Posted 2w ago by @Lynnja

Mass cane
Do I need to separate the baby growing? Is it ok to leave it in there? Backstory- this arrangement was given to me by a plant friend when we lost a cat. It came with 4 plants together. I ended up removing one and left the others in. They’re all kind of crowded in there.
I think you should separate each plant into it’s own pot, as they will strive better.
I would put each of the 3 in their own pot at this point. As for the baby, it kind of depends how attached it still is at the roots. I would probably leave it with Mom a little longer and give them first a chance to acclimate together in a bigger space all their own. Plus you might want to leave it there because it looks good if the mom starts growing tall… 🤔
I would leave the mass can and maybe put the other plants in their own pot!
Hi Lynne-I love making tropical plant arrangements and have learned a lot of interesting things about compatibility among plants in containers that weigh in favor of separating the plants into their own containers and leaving the baby with its mom. Ultimately, this decision hinges on whether the plants will thrive in the pot together. To thrive plants must have water, light, soil, and space. The issue that arises with arrangements of different species in the same container is whether there adequate resources for the plants to grow, and if not, which ones will outcompete the others for the aforesaid resources. For light, plants complete by hogging the airspace for their leaves; for the roots, they will crowd out the other plants to make room for their roots. For this reason plants can be complimentary or not, based on whether they are going to be competing for space for their leaves and roots. If you are familiar with the “thriller, filler, and spiller” design for container arrangements, it can be said that two thrilled would compete for the some airspace for their leaves. Here, it appears like you have 3 species of Dracaena. Right now, the leaves are not growing in direct competition. But since they are all Dracaena, their root structures are likely similar and in competition for soil snd access to nutrients. Of note, Dracaena have a growth rate on the slower end, meaning that it may take a while to observe how well they are thriving. While the growth rate is slow, each of these species can grow considerably large and keeping them crowded in container together may stunt their growth. If you decide to keep them in the pot, be mindful of their respect growth rates. I had a peace lily and calathea in a container until the peace lily choked out the calathea, denying it root space. In retrospect, I could have managed their growth better by pruning back the lily and giving the calathea time to grow before the lily hogged all the soil space. Because these are three young plants of species that grow large and because of the relative disparity in sizes, it would seem to me that competition for resources in imminent if not already occurring. I would let the baby get mature and develop its root structure before i subjected it to the stress of transplanting. Hope this helps!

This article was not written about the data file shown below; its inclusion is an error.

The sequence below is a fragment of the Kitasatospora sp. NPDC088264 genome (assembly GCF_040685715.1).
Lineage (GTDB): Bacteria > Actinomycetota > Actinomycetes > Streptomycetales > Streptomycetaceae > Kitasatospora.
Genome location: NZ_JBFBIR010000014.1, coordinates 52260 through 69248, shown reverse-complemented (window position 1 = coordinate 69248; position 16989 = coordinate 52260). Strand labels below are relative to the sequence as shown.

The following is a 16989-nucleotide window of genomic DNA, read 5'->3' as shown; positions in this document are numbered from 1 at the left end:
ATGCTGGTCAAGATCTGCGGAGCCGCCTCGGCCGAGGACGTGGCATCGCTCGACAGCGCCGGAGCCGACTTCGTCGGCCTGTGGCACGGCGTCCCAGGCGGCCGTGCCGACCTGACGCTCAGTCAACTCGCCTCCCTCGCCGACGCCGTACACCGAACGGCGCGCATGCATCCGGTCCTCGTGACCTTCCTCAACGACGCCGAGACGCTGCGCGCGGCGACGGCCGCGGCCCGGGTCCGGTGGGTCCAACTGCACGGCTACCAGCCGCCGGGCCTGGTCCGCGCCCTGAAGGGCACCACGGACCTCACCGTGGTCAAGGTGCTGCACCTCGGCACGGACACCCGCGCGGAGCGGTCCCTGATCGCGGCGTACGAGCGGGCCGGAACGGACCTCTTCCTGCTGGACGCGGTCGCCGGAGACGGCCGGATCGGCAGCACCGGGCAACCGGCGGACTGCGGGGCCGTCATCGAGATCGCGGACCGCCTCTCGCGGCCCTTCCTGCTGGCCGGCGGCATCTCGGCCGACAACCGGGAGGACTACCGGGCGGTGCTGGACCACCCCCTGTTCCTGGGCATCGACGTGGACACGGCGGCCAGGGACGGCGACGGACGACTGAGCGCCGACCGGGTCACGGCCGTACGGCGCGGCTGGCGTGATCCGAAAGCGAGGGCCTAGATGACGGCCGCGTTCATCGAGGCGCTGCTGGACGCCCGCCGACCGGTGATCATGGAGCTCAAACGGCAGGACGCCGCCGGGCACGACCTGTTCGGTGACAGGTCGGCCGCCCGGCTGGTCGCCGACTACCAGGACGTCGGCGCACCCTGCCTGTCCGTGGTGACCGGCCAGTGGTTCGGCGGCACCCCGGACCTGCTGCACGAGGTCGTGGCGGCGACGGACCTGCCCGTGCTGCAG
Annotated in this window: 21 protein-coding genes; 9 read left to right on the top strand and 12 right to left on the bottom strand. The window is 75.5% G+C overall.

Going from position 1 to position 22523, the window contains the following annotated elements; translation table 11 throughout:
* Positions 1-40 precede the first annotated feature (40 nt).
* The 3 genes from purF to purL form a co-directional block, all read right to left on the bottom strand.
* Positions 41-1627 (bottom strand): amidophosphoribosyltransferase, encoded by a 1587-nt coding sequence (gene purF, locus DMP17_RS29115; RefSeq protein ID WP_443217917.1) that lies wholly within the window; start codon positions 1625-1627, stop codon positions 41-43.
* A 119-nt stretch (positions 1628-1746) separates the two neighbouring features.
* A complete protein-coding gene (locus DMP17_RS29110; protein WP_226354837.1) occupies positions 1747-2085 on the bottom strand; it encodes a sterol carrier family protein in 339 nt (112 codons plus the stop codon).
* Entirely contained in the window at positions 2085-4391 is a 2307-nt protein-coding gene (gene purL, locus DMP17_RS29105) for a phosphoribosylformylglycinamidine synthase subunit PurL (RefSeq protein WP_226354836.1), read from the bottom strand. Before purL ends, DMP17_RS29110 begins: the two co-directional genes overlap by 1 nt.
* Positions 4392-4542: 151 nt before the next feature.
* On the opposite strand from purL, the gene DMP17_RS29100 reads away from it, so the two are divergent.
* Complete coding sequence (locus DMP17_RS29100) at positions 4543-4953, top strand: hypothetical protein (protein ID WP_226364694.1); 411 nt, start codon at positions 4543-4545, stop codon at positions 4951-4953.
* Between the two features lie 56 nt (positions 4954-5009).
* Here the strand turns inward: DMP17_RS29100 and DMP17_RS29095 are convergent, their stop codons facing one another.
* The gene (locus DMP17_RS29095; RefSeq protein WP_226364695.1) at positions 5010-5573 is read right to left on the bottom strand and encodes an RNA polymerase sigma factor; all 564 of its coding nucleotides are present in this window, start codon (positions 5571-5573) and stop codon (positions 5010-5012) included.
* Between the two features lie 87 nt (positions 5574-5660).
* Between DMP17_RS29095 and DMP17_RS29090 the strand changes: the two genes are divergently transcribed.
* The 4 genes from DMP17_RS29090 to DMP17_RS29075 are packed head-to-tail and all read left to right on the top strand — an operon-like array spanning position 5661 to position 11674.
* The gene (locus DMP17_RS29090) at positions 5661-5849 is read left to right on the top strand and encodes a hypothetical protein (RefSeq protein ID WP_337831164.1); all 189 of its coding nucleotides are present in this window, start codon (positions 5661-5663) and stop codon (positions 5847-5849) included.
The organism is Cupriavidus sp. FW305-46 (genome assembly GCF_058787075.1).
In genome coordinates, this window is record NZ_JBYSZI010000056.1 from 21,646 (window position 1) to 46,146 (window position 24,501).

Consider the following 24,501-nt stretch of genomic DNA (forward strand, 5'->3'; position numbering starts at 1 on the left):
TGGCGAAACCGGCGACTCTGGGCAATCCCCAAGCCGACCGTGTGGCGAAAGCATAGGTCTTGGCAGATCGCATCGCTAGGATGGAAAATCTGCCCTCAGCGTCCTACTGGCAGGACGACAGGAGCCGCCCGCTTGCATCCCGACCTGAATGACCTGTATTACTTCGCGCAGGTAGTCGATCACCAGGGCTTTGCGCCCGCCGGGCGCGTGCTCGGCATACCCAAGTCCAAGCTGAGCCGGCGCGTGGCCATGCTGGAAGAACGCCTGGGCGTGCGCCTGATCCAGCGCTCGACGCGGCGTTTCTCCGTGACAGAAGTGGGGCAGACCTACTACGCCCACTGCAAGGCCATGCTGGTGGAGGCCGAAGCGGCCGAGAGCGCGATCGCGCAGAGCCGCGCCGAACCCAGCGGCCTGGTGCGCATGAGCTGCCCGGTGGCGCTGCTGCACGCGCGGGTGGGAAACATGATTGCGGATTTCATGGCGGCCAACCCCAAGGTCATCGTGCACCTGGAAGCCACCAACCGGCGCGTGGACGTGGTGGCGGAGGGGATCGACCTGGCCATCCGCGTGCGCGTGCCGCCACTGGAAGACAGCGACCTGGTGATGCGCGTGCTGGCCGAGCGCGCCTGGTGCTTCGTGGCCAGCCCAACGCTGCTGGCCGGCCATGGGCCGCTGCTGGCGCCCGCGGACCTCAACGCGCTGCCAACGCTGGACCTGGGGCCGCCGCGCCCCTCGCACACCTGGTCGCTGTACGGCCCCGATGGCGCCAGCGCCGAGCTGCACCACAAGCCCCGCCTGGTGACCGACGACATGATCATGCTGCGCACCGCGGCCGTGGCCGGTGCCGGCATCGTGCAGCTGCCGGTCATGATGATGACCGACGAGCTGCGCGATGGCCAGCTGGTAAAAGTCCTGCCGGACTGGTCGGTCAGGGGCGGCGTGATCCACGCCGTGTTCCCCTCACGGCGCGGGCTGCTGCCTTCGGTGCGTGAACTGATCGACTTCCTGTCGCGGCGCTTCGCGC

@TexanExpat - thanks. So you are also suggesting I remove the 2 different dracena plants?
It looks like you have three varieties of Dracaena—fragrans, warneckii, and a Florida Beauty. The main the main plant with the baby, Dracaena Fragans, in one pot, the warneckii in its own pot and the Florida Beauty in its own pot. Given the disparity in their relative sizes, the smaller plants are going to be crowded out at some point by the large one (and it’s baby).

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